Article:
Quote    Reply

Yimmy    RE:USS Iowa and the USS Wisconsin bite the dust   12/29/2005 10:50:47 PM
"I think that a match between the Belgrano and a couple of escorts against the British fleet, starting at 10-15 miles would be an uncomfortable meeting for both sides. I suspect that at that range, the British would be able only to use Exocets and strikes by Harriers" I am not very good with miles, but the horizon from a ship based search radar is what, 40-45km's? I can not see the Belgrano making it to within 15 miles of the British fleet undetected. In any case, the 4.5 inch gun has a range of 22.5 km's, while I would imagine the Belgranos 6 inch would have a range of 25-30km's. Exocet on the other hand has a range of what, 70km's? It would be interesting to know the rate of fire of the Belgranos guns, and how accurate her radar director was, compared to the accurate 4.5 inch, at 25 rounds per minute (50 rpm for some frigates with two turrets).
Quote    Reply

Yimmy    RE:USS Iowa and the USS Wisconsin bite the dust   12/29/2005 10:53:39 PM
Quote    Reply

Arbalest    RE:USS Iowa and the USS Wisconsin bite the dust   12/29/2005 11:45:10 PM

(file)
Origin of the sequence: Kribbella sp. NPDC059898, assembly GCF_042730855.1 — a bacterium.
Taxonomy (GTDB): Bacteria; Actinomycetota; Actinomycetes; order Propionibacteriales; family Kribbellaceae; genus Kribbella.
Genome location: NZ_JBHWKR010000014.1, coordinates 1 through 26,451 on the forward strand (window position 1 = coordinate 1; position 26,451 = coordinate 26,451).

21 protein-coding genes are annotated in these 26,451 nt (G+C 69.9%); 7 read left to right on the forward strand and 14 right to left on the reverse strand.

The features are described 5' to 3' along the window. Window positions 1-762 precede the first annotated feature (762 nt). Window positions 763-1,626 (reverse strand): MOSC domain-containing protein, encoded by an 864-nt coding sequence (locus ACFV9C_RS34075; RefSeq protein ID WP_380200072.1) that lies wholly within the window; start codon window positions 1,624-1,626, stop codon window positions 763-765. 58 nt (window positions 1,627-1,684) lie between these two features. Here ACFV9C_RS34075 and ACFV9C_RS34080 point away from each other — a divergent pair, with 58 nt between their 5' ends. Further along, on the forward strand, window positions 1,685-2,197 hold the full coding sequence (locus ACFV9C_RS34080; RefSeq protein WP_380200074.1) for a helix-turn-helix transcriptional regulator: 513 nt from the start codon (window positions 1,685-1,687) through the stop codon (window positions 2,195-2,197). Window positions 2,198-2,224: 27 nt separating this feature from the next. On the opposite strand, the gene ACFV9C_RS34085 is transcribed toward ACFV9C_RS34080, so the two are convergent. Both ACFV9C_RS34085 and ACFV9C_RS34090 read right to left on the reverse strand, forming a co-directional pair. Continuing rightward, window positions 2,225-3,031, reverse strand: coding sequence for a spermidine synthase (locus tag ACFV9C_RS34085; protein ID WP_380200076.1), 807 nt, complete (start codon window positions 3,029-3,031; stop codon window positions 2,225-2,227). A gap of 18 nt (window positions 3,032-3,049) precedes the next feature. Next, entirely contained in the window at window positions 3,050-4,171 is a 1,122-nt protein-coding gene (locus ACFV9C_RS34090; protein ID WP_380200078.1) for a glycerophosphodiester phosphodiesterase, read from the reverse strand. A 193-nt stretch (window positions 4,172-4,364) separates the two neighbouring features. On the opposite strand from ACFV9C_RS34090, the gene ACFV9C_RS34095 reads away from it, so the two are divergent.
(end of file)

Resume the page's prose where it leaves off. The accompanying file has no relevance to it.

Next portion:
Y - I just read the link you provided. It says that the first hit was a side hit, and the second hit "exploded in the forward deposits of the big caliber complexes." This could be 2 side hits or a side and a deck hit, which would be the opposite sequence of my source. I’m not certain how to interpret this source, and it raises questions. "Battleships and Battle Cruisers" by Siegfried Breyer has drawings and armor thicknesses and listings for all battleships since 1910, and he seems to be correct in most cases. The drawings suggest that a hit below the belt armor would have been too low to hit the magazines. A hit on the side above the belt armor could go through the deck armor, and might be enough to hit a magazine. The remainder of my sources just say "sunk by SD 1400X" or something to that effect. More sources would help. I'll see if I can find anything useful. The only other thing that I should mention is that I suspect that Italian battleships, as well as German and French battleships, were designed for close engagements, and therefore were designed with thinner deck armor. My suspicion is caused by recalling an account of the Bismark that stated that the Germans assumed closer engagement ranges. I'm not certain of this, and I have to see if I can find the link, or a link, that says this, and what the reasons are. 1 km = 0.62 miles, so 10-15 miles is about 16-24km. Doubtless both sides would have detected each other well before coming within 24km of each other. However, the British had to take back the Falklands (or support their forces on the islands, depending on when this encounter would take place), and would probably need to provide at least a screening force between their main fleet and the Belgrano. I’m guessing that the British would have used the sub, several Exocets and Harriers to try to kill the Belgrano at long range. If successful, then the situation ends, otherwise, the British would have some hard choices to make. The Belgrano, in order to be able to attack the British, AND have a reasonable chance of scoring hits, would have to close the distance. Firing at maximum range is usually pointless, as hits are unlikely. WW2 vintage ships have scored hits at 26,000yards (15 miles or 24km), so this is my guesstimate of a maximum opening range for the Belgrano. 16km is about 2km closer than the Battle Cruiser action prelude to Jutland (WW1) so it is a reasonable combat range for a WW2 cruiser. I suspect that the Belgrano could fire 6 rounds per minute, per gun, but figuring a 30-second time-of-flight, I would expect a ladder pattern salvo, wait for the splash, then corrections for range, etc, then a couple of salvos. I suspect that the British would be able to get hits much sooner, but the 4.5" guns might not have been up to the job. I guess that they'd have to take out the Belgrano’s escorts first, then use more Exocets and Harriers. The Argentines would also have had some hard choices to make, as they would have to close to close range with the British. This might be an interesting discussion topic, and probably deserves its own thread. Let me now "un-hijack" this thread. My purpose in using the Belgrano example was to illustrate the value of (by today’s standards heavily) armored, gun-armed ships. They may be obsolescent, but at close range they are still quite lethal, and have certain advantages that modern ships do not.